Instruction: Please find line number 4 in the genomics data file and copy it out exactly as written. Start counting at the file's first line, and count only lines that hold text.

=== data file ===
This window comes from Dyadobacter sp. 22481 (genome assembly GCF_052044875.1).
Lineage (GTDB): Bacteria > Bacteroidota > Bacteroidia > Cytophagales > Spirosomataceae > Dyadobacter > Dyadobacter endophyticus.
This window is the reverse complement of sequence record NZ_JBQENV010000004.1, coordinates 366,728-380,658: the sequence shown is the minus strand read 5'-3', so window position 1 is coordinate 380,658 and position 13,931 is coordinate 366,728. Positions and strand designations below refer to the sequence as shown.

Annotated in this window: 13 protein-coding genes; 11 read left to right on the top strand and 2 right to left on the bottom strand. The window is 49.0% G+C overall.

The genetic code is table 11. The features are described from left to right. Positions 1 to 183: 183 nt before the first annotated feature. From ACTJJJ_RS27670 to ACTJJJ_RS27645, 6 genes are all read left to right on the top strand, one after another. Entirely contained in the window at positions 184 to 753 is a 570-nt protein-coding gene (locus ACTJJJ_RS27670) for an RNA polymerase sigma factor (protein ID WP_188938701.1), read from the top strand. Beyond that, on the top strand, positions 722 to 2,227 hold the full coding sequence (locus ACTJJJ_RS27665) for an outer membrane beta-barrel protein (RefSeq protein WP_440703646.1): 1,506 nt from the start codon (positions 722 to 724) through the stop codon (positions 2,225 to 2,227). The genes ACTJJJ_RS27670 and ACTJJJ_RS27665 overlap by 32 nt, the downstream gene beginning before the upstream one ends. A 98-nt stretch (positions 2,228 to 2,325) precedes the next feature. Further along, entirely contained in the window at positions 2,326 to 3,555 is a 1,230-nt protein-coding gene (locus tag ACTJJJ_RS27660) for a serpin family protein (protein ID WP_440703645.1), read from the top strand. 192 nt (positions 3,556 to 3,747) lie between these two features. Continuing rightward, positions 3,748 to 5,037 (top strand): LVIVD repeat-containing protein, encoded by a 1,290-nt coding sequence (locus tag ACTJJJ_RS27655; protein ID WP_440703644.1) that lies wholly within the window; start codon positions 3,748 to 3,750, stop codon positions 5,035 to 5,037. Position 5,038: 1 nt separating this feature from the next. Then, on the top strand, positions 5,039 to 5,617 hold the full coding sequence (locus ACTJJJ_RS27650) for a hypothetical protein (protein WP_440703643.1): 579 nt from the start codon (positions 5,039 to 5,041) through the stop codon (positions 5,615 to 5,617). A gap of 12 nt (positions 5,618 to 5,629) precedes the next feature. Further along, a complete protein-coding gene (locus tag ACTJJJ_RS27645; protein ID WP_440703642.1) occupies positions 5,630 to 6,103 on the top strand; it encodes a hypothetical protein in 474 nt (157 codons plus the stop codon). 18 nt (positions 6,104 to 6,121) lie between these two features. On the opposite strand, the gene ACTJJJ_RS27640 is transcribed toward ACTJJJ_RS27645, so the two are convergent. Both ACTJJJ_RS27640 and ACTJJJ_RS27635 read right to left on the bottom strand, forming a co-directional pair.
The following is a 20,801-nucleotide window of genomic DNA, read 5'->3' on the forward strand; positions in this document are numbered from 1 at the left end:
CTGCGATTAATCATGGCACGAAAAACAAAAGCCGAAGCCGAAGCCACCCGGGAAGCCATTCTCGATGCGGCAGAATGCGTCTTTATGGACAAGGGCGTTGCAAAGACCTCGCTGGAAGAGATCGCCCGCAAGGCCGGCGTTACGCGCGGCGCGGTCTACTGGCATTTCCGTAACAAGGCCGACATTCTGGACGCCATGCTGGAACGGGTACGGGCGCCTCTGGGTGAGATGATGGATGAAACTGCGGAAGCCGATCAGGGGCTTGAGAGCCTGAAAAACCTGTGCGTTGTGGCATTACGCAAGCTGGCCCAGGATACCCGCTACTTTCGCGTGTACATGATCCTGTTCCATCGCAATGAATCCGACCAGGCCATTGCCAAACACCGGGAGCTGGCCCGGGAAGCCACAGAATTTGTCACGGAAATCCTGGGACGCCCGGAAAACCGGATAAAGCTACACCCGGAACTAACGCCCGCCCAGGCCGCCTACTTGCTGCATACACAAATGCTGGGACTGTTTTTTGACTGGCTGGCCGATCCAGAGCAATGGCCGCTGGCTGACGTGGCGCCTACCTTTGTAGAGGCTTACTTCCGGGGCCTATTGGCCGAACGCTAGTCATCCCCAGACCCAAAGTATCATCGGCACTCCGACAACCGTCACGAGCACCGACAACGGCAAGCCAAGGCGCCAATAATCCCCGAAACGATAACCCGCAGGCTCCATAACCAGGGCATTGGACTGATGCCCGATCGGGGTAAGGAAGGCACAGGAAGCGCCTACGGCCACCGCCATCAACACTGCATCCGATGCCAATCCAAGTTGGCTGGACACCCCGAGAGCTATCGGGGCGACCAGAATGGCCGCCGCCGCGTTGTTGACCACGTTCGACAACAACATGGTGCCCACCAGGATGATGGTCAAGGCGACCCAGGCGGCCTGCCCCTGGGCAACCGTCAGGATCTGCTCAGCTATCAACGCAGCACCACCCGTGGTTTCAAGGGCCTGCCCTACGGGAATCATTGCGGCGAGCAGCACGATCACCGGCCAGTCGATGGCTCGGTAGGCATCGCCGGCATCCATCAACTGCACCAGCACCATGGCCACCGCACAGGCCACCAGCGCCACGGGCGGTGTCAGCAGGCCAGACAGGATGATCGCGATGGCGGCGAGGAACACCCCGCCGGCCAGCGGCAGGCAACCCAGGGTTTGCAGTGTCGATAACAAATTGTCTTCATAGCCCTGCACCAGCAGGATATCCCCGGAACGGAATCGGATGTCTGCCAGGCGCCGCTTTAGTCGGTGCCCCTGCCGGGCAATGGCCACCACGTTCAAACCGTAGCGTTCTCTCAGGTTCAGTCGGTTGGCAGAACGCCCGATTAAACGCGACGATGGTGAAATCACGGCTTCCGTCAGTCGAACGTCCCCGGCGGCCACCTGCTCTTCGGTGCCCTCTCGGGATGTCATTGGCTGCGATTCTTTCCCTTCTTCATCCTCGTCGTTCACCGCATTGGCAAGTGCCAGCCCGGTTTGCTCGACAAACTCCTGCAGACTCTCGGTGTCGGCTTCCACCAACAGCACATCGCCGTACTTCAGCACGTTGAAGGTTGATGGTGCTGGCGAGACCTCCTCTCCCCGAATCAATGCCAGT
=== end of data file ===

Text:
Annotated in this window: 13 protein-coding genes; 11 read left to right on the top strand and 2 right to left on the bottom strand. The window is 49.0% G+C overall.